In a previous post, I suggested we should think of abstractions/ontologies as maps that make a certain commutative diagram commute:

The downward arrows are the abstraction, which throws away some information about the world state while keeping other parts. The horizontal arrow at the top is time evolution. The diagram says that there should be a way to "mirror" the time evolution inside the high-level model (that's the dashed arrow at the bottom). Commutativity of this diagram means that we can either do time evolution in the actual world and then abstract, or first abstract and then do time evolution in the model. If this doesn't make sense, the original post has more details and examples.

It turns out that this idea is very, very far from new.[1] I'll hopefully write a post on some related literature soon, but here I want to discuss one connection in particular: category theory, and more specifically (co)algebras of endofunctors. Using coalgebras for abstractions is an idea from bisimulations in computer science. See nlab if you just want a quick version. This post essentially just adds lots of examples and some reframing—the computer science discussions I've seen tend to be heavily focused on the special case of abstractions of transition systems.


There are two main things the (co)algebra framework will give us:

  1. It could be a useful way to formalize the slightly vague description of abstractions-via-commutative-diagrams from my previous post. (In particular, it addresses one open question that I'll discuss in a moment.)
  2. The original post had a few examples for commutative diagrams of the type above, but most of them focused on deterministic time evolution. This (co)algebraic framework lets us easily generate tons of examples in a natural way, from group theory to general-purpose optimizers. This gives some support both to this specific framework but also to the more general idea of using these commutative diagrams to define "good abstractions".

I'll briefly elaborate on why the description in my earlier post was a bit vague. I had another example of the commutative diagram above with a somewhat different flavor:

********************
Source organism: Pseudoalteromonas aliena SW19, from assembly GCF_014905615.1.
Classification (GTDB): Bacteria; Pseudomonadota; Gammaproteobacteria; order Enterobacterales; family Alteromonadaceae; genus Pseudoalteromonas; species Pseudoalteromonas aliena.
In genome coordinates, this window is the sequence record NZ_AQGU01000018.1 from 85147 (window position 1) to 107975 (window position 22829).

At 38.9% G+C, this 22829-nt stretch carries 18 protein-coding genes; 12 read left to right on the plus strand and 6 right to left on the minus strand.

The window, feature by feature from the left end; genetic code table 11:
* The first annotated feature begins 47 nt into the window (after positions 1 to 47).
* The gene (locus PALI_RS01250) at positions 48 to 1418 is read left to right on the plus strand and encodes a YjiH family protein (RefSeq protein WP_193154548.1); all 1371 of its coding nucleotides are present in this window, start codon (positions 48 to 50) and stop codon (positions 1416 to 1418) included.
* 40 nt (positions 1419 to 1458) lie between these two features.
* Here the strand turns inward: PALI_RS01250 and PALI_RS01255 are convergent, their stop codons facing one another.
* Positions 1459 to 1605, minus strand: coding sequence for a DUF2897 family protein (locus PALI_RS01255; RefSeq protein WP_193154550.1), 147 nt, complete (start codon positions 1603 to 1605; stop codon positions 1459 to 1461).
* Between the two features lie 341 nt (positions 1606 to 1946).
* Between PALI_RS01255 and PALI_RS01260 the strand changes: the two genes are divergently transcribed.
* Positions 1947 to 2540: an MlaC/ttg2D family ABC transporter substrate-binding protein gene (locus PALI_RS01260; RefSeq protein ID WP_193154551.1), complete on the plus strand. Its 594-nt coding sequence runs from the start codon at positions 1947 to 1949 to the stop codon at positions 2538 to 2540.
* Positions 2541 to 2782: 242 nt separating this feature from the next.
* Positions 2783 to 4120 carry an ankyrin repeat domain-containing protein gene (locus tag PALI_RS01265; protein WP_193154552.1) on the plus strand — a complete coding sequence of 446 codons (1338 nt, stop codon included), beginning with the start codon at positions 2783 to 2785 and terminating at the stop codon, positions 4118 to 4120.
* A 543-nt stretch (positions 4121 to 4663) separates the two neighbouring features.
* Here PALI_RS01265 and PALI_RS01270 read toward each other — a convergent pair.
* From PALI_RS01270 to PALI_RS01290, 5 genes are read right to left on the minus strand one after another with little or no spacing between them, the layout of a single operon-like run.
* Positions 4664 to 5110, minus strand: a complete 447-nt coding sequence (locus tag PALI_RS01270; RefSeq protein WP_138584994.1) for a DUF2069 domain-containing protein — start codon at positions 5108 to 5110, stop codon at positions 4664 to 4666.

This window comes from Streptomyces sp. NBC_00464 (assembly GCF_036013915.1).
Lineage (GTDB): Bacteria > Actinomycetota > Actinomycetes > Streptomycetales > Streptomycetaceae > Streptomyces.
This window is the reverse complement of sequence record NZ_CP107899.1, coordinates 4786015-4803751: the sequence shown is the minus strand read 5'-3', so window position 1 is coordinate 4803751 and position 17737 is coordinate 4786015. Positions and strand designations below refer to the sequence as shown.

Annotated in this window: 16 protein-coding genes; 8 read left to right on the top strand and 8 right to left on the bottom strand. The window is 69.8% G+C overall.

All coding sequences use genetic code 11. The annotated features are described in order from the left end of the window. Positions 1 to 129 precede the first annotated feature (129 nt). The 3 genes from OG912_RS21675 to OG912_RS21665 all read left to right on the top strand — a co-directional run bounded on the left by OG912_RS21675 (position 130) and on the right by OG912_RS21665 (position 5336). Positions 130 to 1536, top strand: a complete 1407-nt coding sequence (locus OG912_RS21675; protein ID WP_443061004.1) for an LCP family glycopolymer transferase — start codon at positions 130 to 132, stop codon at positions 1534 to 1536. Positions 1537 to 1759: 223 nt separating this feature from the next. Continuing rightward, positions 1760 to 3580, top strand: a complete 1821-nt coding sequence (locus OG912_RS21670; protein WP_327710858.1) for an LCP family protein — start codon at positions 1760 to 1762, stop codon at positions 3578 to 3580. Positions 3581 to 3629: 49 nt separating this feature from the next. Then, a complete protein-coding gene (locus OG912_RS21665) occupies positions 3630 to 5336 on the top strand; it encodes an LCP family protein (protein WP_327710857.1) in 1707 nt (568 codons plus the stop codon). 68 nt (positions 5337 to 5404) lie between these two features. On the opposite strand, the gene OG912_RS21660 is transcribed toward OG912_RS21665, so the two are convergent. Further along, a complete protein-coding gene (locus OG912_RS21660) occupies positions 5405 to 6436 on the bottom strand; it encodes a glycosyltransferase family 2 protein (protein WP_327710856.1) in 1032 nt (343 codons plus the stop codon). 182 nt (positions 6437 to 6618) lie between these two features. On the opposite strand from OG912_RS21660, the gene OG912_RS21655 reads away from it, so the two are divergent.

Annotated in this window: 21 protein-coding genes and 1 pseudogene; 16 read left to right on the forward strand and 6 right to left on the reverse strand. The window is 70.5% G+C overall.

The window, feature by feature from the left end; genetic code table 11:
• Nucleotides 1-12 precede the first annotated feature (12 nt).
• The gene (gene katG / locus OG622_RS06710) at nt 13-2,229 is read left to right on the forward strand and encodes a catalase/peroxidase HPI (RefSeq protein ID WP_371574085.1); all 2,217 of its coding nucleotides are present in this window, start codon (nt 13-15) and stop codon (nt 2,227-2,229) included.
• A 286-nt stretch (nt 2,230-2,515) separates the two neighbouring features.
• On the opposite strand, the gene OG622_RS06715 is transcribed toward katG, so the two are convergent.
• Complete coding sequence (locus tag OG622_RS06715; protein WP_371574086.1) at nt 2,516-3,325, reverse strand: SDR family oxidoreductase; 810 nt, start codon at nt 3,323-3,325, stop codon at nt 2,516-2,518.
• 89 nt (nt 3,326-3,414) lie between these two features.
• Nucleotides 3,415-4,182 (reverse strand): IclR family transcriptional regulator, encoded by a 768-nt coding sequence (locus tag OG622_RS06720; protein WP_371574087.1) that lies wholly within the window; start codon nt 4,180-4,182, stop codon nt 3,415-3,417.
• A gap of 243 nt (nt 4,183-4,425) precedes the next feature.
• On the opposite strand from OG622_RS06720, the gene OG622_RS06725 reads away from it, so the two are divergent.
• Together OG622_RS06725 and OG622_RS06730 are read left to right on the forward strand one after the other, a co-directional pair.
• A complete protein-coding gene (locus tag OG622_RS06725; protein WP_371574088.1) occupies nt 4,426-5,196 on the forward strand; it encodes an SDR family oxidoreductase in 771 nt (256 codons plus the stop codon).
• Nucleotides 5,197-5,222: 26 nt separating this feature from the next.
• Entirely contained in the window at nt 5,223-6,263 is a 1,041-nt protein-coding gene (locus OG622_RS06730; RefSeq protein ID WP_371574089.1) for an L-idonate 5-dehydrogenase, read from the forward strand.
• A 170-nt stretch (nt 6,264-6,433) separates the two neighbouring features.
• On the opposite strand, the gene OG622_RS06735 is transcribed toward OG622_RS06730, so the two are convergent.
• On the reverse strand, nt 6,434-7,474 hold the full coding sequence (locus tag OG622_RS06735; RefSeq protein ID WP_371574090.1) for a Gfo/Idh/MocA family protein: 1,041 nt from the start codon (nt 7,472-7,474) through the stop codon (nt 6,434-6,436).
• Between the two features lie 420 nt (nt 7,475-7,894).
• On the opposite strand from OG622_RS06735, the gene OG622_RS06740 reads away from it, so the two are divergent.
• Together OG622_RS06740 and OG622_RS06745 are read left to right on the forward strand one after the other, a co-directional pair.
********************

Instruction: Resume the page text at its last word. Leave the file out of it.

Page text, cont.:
The abstraction  maps from real numbers to a representation using 11 decimal digits (the details don't matter here). The horizontal arrow isn't time evolution of a physical system in this example, instead it's addition of real numbers. The commutative diagram essentially says we should also be able to add within our decimal approximation.

A key difference is that in the time evolution example, the horizontal arrow was an endomorphism, i.e. it mapped from the set of possible states to itself, with a type signature like . Addition does not have this type signature, it's a map . This means we can't use the same function for both downward arrows. Intuitively, it's pretty clear that it makes sense to use  on the left side, i.e. apply the abstraction to each input independently. But what's the general principle that tells us how the two downward arrows should be related? And what kinds of horizontal arrows can we use besides time evolution and addition? That's what this post gives one potential answer to.


I'll assume you know what categories and functors are, and just focus on slightly less well-known concepts. If you don't know category theory, the next section with examples could still be interesting to get a sense of what kinds of things can be described in this abstractions framework.

First, an endofunctor is simply a functor  from a category  to itself. All of my examples are going to be for  since that already gives us plenty. Some examples of endofunctors we'll use:

  • The identity endofunctor.
  • The power set functor  maps each set to its power set. A function  is mapped to a function  by using the image of subsets, i.e.  for a subset .
  • The constant endofunctor that maps any set to some specific fixed set  and maps any function to the identity on .
  • The "duplication endofunctor" maps any set  to the cartesian product  and any function  to  (i.e.  applied componentwise).
  • The "stochastification endofunctor" maps any set  to the set of probability measures on , and any function  to the pushforward map  (which translates probability distributions on  to probability distributions on  using ).

An algebra of an endofunctor  is a morphism  for some specific object  (i.e. a set in our examples). A coalgebra is the same thing in the other direction, . Some examples:

  • An algebra or a coalgebra of the identity endofunctor are both just functions  on some set. So time evolution can be interpreted as a (co)algebra of the identity functor.
  • An algebra of the "duplication functor" is a map , i.e. a binary operation like the addition example above.